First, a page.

Inflammatory bowel disease, otherwise known as IBD, is a condition that few of us would like to think about, and that’s understandable. But what’s worse than the fact that many of us don’t even know what it is? The risk of doubling your chances of developing dementia. In the appropriately named online medical journal, Gut, a comprehensive study was published detailing this phenomenon.
Just what were the findings, and why should we be on the lookout for symptoms? Let’s explore in more detail.
What is IBD?
First off, let’s quickly revisit the definition of IBD. The Mayo Clinic classifies the condition as really a collection of various sub-disorders such as ulcers and Crohn’s disease that culminate in the inflammation of the digestive tract, though other areas such as the rectum can also be rather unpleasantly targeted. Symptoms can include severe diarrhea, abdominal pain, unexpected weight loss, fatigue, and more, and the condition is often debilitating if not fatal due to subsequent complications. Don’t be afraid to get tested – it can save you a lot of trouble!
The Link to Dementia
The Gut study presents compelling, if unsettling, evidence that dementia can be diagnosed in individuals living with IBD around seven years earlier than in those without the condition. Experts are led to believe that there is a communications link between the gut, subsequent microbiomes and our central nervous system that is severed or interrupted when IBD is present. The result is a less effective immune response to bacterial changes in the gut itself, but the real danger is that other communications via the central nervous system that connect to the mind are also impaired. This is what researchers are led to believe is the catalyst for early-onset dementia development in IBD sufferers.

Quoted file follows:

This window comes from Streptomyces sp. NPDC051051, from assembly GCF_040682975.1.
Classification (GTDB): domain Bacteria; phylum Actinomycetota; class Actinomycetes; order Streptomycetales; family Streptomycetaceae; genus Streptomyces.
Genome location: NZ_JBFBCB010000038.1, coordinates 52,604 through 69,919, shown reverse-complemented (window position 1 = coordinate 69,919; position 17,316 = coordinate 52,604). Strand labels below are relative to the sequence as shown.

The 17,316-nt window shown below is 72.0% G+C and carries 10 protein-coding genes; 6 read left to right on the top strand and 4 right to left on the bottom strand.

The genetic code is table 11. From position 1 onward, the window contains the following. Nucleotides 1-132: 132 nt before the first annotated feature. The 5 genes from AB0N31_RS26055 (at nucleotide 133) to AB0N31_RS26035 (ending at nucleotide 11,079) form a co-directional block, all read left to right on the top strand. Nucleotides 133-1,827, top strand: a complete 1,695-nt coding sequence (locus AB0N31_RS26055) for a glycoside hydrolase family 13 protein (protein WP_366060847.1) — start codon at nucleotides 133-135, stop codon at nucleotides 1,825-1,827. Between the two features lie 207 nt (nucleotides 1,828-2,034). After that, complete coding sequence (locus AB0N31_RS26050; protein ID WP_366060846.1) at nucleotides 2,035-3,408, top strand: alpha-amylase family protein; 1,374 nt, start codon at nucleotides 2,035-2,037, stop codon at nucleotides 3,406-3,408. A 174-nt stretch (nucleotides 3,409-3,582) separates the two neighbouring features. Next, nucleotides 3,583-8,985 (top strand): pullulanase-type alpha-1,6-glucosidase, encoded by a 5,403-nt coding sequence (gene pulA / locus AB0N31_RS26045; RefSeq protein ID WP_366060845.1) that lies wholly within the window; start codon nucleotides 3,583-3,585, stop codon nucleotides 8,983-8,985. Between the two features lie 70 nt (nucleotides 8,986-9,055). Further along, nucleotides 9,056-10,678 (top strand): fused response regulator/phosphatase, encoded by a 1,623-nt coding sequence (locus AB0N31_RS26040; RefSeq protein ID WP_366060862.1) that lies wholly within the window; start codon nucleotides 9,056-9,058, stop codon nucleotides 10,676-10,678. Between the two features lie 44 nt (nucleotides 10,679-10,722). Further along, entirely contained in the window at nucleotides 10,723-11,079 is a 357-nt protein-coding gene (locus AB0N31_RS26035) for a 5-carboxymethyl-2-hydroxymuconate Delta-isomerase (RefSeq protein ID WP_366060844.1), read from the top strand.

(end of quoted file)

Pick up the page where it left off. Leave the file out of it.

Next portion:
The best we can do right now is to get tested regularly for IBD, followed by examinations to catch dementia before it advances to a more debilitating stage. Catching it early doesn’t stop it, but proper treatment can help to suppress or slow the evolution of symptoms. Meanwhile, scientists are continuing their research on this connection to verify, with certainty, how dangerous it is.
Arming ourselves with the latest knowledge and taking proactive actions to reduce our risk of health complications is essential, now more than ever. Our bodies are like giant computer systems; a single “glitch” or “error” can easily lead to complications that are more difficult to “fix” later on. Get tested and keep a close eye on how you’re feeling – our team is happy to help in any way we can!
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